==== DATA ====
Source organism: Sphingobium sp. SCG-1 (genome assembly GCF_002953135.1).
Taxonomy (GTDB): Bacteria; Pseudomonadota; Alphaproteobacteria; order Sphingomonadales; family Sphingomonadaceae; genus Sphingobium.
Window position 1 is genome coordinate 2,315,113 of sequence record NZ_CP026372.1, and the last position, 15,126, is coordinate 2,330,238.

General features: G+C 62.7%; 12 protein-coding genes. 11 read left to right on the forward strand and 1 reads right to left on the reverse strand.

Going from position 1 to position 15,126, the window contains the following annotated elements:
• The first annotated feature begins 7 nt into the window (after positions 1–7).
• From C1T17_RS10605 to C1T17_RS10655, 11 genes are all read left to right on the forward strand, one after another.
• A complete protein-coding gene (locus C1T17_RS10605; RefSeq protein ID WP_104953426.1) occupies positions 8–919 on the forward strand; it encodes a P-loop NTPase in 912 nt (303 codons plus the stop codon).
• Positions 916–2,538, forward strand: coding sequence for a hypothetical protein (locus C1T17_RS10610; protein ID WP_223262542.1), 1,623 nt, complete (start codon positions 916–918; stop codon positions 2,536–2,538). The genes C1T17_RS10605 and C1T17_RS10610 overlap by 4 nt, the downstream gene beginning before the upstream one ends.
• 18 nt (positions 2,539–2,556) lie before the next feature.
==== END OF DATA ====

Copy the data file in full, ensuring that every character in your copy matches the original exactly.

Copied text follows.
Source organism: Sphingobium sp. SCG-1 (genome assembly GCF_002953135.1).
Taxonomy (GTDB): Bacteria; Pseudomonadota; Alphaproteobacteria; order Sphingomonadales; family Sphingomonadaceae; genus Sphingobium.
Window position 1 is genome coordinate 2,315,113 of sequence record NZ_CP026372.1, and the last position, 15,126, is coordinate 2,330,238.

General features: G+C 62.7%; 12 protein-coding genes. 11 read left to right on the forward strand and 1 reads right to left on the reverse strand.

Going from position 1 to position 15,126, the window contains the following annotated elements:
• The first annotated feature begins 7 nt into the window (after positions 1–7).
• From C1T17_RS10605 to C1T17_RS10655, 11 genes are all read left to right on the forward strand, one after another.
• A complete protein-coding gene (locus C1T17_RS10605; RefSeq protein ID WP_104953426.1) occupies positions 8–919 on the forward strand; it encodes a P-loop NTPase in 912 nt (303 codons plus the stop codon).
• Positions 916–2,538, forward strand: coding sequence for a hypothetical protein (locus C1T17_RS10610; protein ID WP_223262542.1), 1,623 nt, complete (start codon positions 916–918; stop codon positions 2,536–2,538). The genes C1T17_RS10605 and C1T17_RS10610 overlap by 4 nt, the downstream gene beginning before the upstream one ends.
• 18 nt (positions 2,539–2,556) lie before the next feature.